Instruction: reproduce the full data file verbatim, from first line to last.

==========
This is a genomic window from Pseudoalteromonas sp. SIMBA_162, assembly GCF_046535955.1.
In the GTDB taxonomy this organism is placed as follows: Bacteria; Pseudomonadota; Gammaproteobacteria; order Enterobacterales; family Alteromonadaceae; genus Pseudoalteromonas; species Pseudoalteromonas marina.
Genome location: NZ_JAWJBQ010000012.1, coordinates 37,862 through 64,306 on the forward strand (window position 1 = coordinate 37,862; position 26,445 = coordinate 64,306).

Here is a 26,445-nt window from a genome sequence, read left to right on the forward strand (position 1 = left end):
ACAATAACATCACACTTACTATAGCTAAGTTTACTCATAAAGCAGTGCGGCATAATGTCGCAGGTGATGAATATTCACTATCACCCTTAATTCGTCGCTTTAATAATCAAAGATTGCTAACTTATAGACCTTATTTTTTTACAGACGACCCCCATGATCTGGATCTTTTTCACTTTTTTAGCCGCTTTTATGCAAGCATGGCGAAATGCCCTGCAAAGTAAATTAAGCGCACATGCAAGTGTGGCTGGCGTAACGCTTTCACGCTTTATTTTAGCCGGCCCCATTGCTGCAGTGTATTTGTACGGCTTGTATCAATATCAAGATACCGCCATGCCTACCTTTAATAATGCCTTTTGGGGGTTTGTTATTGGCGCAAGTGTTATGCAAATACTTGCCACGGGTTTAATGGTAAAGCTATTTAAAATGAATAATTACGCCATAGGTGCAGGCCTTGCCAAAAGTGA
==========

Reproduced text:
This is a genomic window from Pseudoalteromonas sp. SIMBA_162, assembly GCF_046535955.1.
In the GTDB taxonomy this organism is placed as follows: Bacteria; Pseudomonadota; Gammaproteobacteria; order Enterobacterales; family Alteromonadaceae; genus Pseudoalteromonas; species Pseudoalteromonas marina.
Genome location: NZ_JAWJBQ010000012.1, coordinates 37,862 through 64,306 on the forward strand (window position 1 = coordinate 37,862; position 26,445 = coordinate 64,306).

Here is a 26,445-nt window from a genome sequence, read left to right on the forward strand (position 1 = left end):
ACAATAACATCACACTTACTATAGCTAAGTTTACTCATAAAGCAGTGCGGCATAATGTCGCAGGTGATGAATATTCACTATCACCCTTAATTCGTCGCTTTAATAATCAAAGATTGCTAACTTATAGACCTTATTTTTTTACAGACGACCCCCATGATCTGGATCTTTTTCACTTTTTTAGCCGCTTTTATGCAAGCATGGCGAAATGCCCTGCAAAGTAAATTAAGCGCACATGCAAGTGTGGCTGGCGTAACGCTTTCACGCTTTATTTTAGCCGGCCCCATTGCTGCAGTGTATTTGTACGGCTTGTATCAATATCAAGATACCGCCATGCCTACCTTTAATAATGCCTTTTGGGGGTTTGTTATTGGCGCAAGTGTTATGCAAATACTTGCCACGGGTTTAATGGTAAAGCTATTTAAAATGAATAATTACGCCATAGGTGCAGGCCTTGCCAAAAGTGA